The multilayer coating formed was subjected to a humidity test according to DIN 50,017, and the gloss (measured with Multigloss (Erichsen), angle 20° C.) was used as a measure of the changes under the conditions of DIN 50,017:

0 value: 86%

After 10 d: 80%

After 20 d: 82%

After 30 d: 80%

EXAMPLE 6

The following mixtures were prepared separately:

1. 27.0 g of a commercial aluminum-based or iron-based non-leafing metallic pigment paste suitable for waterborne coatings, 0.1 g of 2,4,7,9-tetramethyl-5-decyne-4,7-diol, 50% strength by weight in ethylene glycol, and 16.0 g of butylglycol were carefully mixed.

2. 196.0 g of the dispersion from Example 2 were brought to pH 7.3 with 1.9 g of 25% strength by weight ammonia. 70.3 g of a 10% strength by weight aqueous solution of adipic hydrazide, 1.6 g of a commercial fluorine surfactant (Fluorad FC 170 C. from 3M), 1.6 g of a corrosion inhibitor 562 from Erbsloh (Dusseldorf) (organic ammonium nitrite solution) and 1.6 g of 2,4,7,9-tetramethyl-5-decyne-4,7-diol, 50% strength by weight in ethylene glycol, were incorporated in succession into the dispersion (total amount 259.2 g).

3. A thickener solution (total amount 160.0 g) was prepared from 146.3 g of fully demineralized water, 0.6 g of 2,4,7,9-tetramethyl-5-decyne-4,7-diol, 50% strength by weight in ethylene glycol, and 13.1 g of the thickener Collacral PU 85 from BASF AG, 25% strength by weight in water/butylglycol (polyurethane thickener).

For the preparation of the ready-to-spray coating, the following procedure was adopted: 60.0 g of the dispersion mixture 2. were stirred rapidly into 43.1 g of the non-leafing metallic pigment paste described under 1., followed by a further 76.5 g of the same dispersion mixture 2., which were stirred in slowly. Thereafter, 65.0 g of thickener solution 3., a further 136.5 g of dispersion mixture 2. and 95.0 g of thickener solution 3. were incorporated. After the addition of 30.0 g of fully demineralized water, a total amount of 506.1 g of a ready-to-spray coating having a pH of 7.3 and a viscosity of about 16 seconds (efflux time in DIN 4 cup) was obtained.

The ready-to-spray coating was applied in a known manner to a substrate by means of a compressed-air spray gun so that the applied coating film was high-hiding, ie. not less than 8-10 μm thick, after drying. After flashoff at room temperature for 1 minute, the coating film was dried for 5 minutes at 50° C. in a through-circulation drier.

An unpigmented mixture (clear coat) of 61.9 g of an externally crosslinking hydroxyl-containing polyacrylate, 60% strength in Solvesso 100 (eg. Luprenal LR 8674 from BASF AG), 36.9 g of a melamine/formaldehyde resin etherified with isobutanol, about 53% strength in isobutanol (eg. Luwipal 015 from BASF AG), and 0.1 g of a silicone oil (silicone oil A from Bayer AG) was applied to this base coat by means of a compressed-air gun to give a film which was about 35 μm thick when dry. After flashoff for 15 minutes at room temperature, the resulting multilayer coating was baked (crosslinked) for minutes in a through-circulation drier at 130° C.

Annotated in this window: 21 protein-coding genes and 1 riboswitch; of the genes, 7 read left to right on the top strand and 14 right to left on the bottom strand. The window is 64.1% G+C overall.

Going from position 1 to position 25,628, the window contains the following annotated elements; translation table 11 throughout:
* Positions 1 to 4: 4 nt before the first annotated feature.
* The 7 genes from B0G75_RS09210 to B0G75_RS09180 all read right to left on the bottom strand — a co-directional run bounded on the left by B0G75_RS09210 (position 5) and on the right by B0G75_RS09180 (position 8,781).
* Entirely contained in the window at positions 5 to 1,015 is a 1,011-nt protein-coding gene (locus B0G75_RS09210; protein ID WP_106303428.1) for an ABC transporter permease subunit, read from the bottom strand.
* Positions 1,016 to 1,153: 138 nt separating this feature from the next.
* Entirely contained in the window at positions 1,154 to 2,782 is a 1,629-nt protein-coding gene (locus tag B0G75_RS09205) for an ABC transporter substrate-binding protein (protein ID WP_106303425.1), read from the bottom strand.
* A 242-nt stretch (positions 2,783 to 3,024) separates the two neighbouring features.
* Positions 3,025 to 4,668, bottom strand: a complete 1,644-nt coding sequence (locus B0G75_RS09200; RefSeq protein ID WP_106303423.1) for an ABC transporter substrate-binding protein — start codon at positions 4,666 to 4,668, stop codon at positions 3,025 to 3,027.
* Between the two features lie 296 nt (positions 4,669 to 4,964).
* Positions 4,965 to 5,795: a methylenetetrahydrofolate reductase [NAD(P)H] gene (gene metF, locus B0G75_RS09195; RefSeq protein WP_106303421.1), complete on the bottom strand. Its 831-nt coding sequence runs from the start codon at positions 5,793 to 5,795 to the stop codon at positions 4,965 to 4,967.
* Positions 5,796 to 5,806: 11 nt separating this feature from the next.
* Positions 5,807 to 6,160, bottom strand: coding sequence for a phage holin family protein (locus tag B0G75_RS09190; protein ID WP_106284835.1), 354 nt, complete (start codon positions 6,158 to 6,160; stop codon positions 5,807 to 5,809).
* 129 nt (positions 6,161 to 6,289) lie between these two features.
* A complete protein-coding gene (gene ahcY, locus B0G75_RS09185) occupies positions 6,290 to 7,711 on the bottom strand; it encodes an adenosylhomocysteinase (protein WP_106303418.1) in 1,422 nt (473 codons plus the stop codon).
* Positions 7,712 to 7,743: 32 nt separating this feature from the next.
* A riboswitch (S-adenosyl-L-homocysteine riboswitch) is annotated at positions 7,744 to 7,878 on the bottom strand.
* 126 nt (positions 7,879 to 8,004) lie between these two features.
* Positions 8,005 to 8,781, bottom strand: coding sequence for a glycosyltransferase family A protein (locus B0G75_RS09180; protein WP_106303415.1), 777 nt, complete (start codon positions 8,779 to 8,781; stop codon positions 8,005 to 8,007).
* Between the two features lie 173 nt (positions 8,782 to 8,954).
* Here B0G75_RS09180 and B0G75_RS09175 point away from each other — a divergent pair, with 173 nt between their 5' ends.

The multilayer coating formed was subjected to a humidity test according to DIN 50,017, and the gloss (measured with Multigloss (Erichsen), angle 20° C.) was used as a measure of the changes under the conditions of DIN 50,017:

0 value: 86%

After 10 d: 81%

After 20 d: 80%

EXAMPLE 7

The following mixtures were prepared separately:

1. 27.0 g of a commercial aluminum-based or iron-based non-leafing metallic pigment paste suitable for waterborne coats, 0.1 g of 2,4,7,9-tetramethyl-5-decyne-4,7-diol, 50% strength by weight in ethylene glycol, and 16.0 g of butylglycol were mixed carefully.

2. 200.6 g of the dispersion from Example 3 were brought to pH 7.2 with 1.8 g of 25% strength by weight ammonia. 52.9 g of a 10% strength by weight aqueous solution of adipic dihydrazide, 1.6 g of a commercial fluorine surfactant (eg. Fluorad FC 170 C from 3M), dissolved 1 : 1 in isopropanol, 1.6 g of a corrosion inhibitor 562 (from Erbsloh (Dusseldorf, organic ammonium nitrite solution) and 1.6 g of 2,4,7,9-tetramethyl-5-decyne-4,7-diol, 50% strength by weight in ethylene glycol, were incorporated in succession into the dispersion (total amount: 260.1 g).

3. A thickener solution (total amount 160.0 g) was prepared from 146.3 g of fully demineralised water, 0.6 g of 2,4,7,9-tetramethyl-5-decyne-4,7-diol, 50% strength by weight in ethylene glycol, and 13.1 g of the thickener Collacral PU 85 from BASF AG), 25% strength by weight in water/butylglycol (polyurethane thickener).

For the preparation of the ready-to-spray coating, the following procedure was adopted: 60.0 g of dispersion mixture 2. were first stirred rapidly into 43.1 g of the non-leafing metallic pigment paste described under 1., followed by a further 69.6 g of the same dispersion mixture 2., which was stirred in slowly. Thereafter, 65.0 g of thickener solution 2., a further 129.6 g of dispersion mixture 2. and 95.0 g of thickener solution 3. were incorporated. After the addition of 50.0 g of fully demineralized water, a total amount of 512.3 g of a ready-to-spray coating having a pH of 7.4 and a viscosity of about 16 seconds (efflux time in DIN 4 cup) was obtained.